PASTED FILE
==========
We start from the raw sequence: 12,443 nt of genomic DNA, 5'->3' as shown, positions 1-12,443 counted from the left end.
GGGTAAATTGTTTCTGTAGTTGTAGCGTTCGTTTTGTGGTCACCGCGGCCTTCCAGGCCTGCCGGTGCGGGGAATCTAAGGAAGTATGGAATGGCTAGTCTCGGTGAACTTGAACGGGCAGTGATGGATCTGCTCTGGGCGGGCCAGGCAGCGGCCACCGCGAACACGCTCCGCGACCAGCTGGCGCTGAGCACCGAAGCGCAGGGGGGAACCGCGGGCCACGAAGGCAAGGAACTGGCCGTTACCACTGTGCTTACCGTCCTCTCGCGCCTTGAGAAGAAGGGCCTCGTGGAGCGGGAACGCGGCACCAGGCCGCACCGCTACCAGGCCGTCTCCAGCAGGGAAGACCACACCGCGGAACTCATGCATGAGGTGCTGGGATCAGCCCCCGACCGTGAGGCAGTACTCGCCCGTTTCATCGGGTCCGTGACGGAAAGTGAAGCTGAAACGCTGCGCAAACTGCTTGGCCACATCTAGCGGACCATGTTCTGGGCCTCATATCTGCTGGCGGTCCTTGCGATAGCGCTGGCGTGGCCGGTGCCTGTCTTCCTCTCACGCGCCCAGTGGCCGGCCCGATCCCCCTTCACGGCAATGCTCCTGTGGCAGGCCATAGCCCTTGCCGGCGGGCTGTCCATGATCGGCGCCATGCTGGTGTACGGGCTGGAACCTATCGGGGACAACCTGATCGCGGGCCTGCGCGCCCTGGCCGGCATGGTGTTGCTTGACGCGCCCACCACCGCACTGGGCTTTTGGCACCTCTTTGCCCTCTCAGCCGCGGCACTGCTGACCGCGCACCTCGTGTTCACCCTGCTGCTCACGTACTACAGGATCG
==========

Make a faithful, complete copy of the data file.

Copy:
We start from the raw sequence: 12,443 nt of genomic DNA, 5'->3' as shown, positions 1-12,443 counted from the left end.
GGGTAAATTGTTTCTGTAGTTGTAGCGTTCGTTTTGTGGTCACCGCGGCCTTCCAGGCCTGCCGGTGCGGGGAATCTAAGGAAGTATGGAATGGCTAGTCTCGGTGAACTTGAACGGGCAGTGATGGATCTGCTCTGGGCGGGCCAGGCAGCGGCCACCGCGAACACGCTCCGCGACCAGCTGGCGCTGAGCACCGAAGCGCAGGGGGGAACCGCGGGCCACGAAGGCAAGGAACTGGCCGTTACCACTGTGCTTACCGTCCTCTCGCGCCTTGAGAAGAAGGGCCTCGTGGAGCGGGAACGCGGCACCAGGCCGCACCGCTACCAGGCCGTCTCCAGCAGGGAAGACCACACCGCGGAACTCATGCATGAGGTGCTGGGATCAGCCCCCGACCGTGAGGCAGTACTCGCCCGTTTCATCGGGTCCGTGACGGAAAGTGAAGCTGAAACGCTGCGCAAACTGCTTGGCCACATCTAGCGGACCATGTTCTGGGCCTCATATCTGCTGGCGGTCCTTGCGATAGCGCTGGCGTGGCCGGTGCCTGTCTTCCTCTCACGCGCCCAGTGGCCGGCCCGATCCCCCTTCACGGCAATGCTCCTGTGGCAGGCCATAGCCCTTGCCGGCGGGCTGTCCATGATCGGCGCCATGCTGGTGTACGGGCTGGAACCTATCGGGGACAACCTGATCGCGGGCCTGCGCGCCCTGGCCGGCATGGTGTTGCTTGACGCGCCCACCACCGCACTGGGCTTTTGGCACCTCTTTGCCCTCTCAGCCGCGGCACTGCTGACCGCGCACCTCGTGTTCACCCTGCTGCTCACGTACTACAGGATCG